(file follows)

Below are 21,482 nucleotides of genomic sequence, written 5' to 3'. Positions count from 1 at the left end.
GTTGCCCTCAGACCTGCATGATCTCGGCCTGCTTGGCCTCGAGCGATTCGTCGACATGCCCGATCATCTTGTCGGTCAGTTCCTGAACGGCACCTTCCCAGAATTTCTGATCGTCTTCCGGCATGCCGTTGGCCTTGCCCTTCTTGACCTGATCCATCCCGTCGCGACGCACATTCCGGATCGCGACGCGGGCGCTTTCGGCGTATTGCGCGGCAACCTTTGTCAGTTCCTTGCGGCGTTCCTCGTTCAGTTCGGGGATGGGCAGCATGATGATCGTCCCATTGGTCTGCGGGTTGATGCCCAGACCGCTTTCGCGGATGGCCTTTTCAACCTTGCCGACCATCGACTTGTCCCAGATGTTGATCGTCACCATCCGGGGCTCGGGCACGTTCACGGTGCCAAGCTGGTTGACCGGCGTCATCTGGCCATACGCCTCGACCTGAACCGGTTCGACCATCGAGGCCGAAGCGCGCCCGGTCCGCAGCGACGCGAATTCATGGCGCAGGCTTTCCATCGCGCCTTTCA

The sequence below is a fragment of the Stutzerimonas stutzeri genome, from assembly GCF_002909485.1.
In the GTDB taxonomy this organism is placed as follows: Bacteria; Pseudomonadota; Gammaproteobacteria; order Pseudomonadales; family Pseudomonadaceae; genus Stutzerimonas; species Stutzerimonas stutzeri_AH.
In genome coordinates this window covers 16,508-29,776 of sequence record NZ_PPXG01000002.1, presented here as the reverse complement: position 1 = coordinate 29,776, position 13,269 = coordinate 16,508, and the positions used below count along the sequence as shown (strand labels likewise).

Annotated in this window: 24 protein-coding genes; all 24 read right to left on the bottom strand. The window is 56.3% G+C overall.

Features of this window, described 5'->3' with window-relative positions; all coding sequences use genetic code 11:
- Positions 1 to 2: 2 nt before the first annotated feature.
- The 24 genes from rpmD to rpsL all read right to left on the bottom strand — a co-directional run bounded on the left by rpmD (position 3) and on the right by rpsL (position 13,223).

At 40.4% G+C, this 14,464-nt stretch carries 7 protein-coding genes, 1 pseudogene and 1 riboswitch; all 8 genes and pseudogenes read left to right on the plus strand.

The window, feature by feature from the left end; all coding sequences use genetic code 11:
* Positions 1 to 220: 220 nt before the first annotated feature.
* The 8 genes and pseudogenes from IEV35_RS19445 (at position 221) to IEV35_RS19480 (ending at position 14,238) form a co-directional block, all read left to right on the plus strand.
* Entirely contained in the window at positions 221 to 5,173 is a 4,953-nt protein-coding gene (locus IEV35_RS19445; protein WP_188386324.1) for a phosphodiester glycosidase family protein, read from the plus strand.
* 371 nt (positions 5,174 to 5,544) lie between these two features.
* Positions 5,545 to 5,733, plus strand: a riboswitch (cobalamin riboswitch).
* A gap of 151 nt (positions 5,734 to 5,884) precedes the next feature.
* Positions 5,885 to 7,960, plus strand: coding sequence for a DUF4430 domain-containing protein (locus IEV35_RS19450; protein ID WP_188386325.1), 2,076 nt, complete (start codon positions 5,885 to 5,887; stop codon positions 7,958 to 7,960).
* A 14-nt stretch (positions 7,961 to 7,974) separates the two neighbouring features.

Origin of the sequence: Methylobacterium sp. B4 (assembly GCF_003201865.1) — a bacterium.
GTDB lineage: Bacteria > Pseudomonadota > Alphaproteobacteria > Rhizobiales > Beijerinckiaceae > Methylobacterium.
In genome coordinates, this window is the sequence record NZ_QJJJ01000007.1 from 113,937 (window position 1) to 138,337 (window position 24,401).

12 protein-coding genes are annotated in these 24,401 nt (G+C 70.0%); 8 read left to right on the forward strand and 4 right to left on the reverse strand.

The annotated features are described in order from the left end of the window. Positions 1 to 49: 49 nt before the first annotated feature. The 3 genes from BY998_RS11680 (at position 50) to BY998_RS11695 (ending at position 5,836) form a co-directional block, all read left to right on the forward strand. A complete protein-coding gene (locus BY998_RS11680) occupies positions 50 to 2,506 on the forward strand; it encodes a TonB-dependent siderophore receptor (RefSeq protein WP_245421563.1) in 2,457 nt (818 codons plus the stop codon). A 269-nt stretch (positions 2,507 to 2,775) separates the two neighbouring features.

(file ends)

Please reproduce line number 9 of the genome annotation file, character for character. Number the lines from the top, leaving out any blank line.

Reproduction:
- The 24 genes from rpmD to rpsL all read right to left on the bottom strand — a co-directional run bounded on the left by rpmD (position 3) and on the right by rpsL (position 13,223).